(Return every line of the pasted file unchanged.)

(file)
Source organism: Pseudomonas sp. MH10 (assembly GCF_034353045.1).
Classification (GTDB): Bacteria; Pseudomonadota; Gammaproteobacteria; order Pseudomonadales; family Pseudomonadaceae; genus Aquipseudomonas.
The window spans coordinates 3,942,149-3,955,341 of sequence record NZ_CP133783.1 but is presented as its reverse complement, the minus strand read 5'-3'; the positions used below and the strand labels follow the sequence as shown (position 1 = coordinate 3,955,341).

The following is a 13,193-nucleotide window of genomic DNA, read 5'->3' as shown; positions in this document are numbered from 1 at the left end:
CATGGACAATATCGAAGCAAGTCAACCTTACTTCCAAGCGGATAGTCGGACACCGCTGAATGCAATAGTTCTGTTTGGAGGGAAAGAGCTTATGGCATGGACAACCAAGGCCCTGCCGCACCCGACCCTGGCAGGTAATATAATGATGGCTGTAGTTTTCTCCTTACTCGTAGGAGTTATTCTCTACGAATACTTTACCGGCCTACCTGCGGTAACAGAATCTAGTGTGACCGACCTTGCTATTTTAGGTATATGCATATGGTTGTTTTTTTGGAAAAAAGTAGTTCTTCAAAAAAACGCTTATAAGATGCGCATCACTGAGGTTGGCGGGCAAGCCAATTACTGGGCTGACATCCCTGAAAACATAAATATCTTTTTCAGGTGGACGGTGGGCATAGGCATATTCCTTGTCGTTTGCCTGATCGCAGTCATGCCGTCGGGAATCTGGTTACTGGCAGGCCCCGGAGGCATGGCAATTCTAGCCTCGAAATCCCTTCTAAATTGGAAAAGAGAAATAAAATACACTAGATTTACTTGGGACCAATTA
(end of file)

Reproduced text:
Source organism: Pseudomonas sp. MH10 (assembly GCF_034353045.1).
Classification (GTDB): Bacteria; Pseudomonadota; Gammaproteobacteria; order Pseudomonadales; family Pseudomonadaceae; genus Aquipseudomonas.
The window spans coordinates 3,942,149-3,955,341 of sequence record NZ_CP133783.1 but is presented as its reverse complement, the minus strand read 5'-3'; the positions used below and the strand labels follow the sequence as shown (position 1 = coordinate 3,955,341).

The following is a 13,193-nucleotide window of genomic DNA, read 5'->3' as shown; positions in this document are numbered from 1 at the left end:
CATGGACAATATCGAAGCAAGTCAACCTTACTTCCAAGCGGATAGTCGGACACCGCTGAATGCAATAGTTCTGTTTGGAGGGAAAGAGCTTATGGCATGGACAACCAAGGCCCTGCCGCACCCGACCCTGGCAGGTAATATAATGATGGCTGTAGTTTTCTCCTTACTCGTAGGAGTTATTCTCTACGAATACTTTACCGGCCTACCTGCGGTAACAGAATCTAGTGTGACCGACCTTGCTATTTTAGGTATATGCATATGGTTGTTTTTTTGGAAAAAAGTAGTTCTTCAAAAAAACGCTTATAAGATGCGCATCACTGAGGTTGGCGGGCAAGCCAATTACTGGGCTGACATCCCTGAAAACATAAATATCTTTTTCAGGTGGACGGTGGGCATAGGCATATTCCTTGTCGTTTGCCTGATCGCAGTCATGCCGTCGGGAATCTGGTTACTGGCAGGCCCCGGAGGCATGGCAATTCTAGCCTCGAAATCCCTTCTAAATTGGAAAAGAGAAATAAAATACACTAGATTTACTTGGGACCAATTA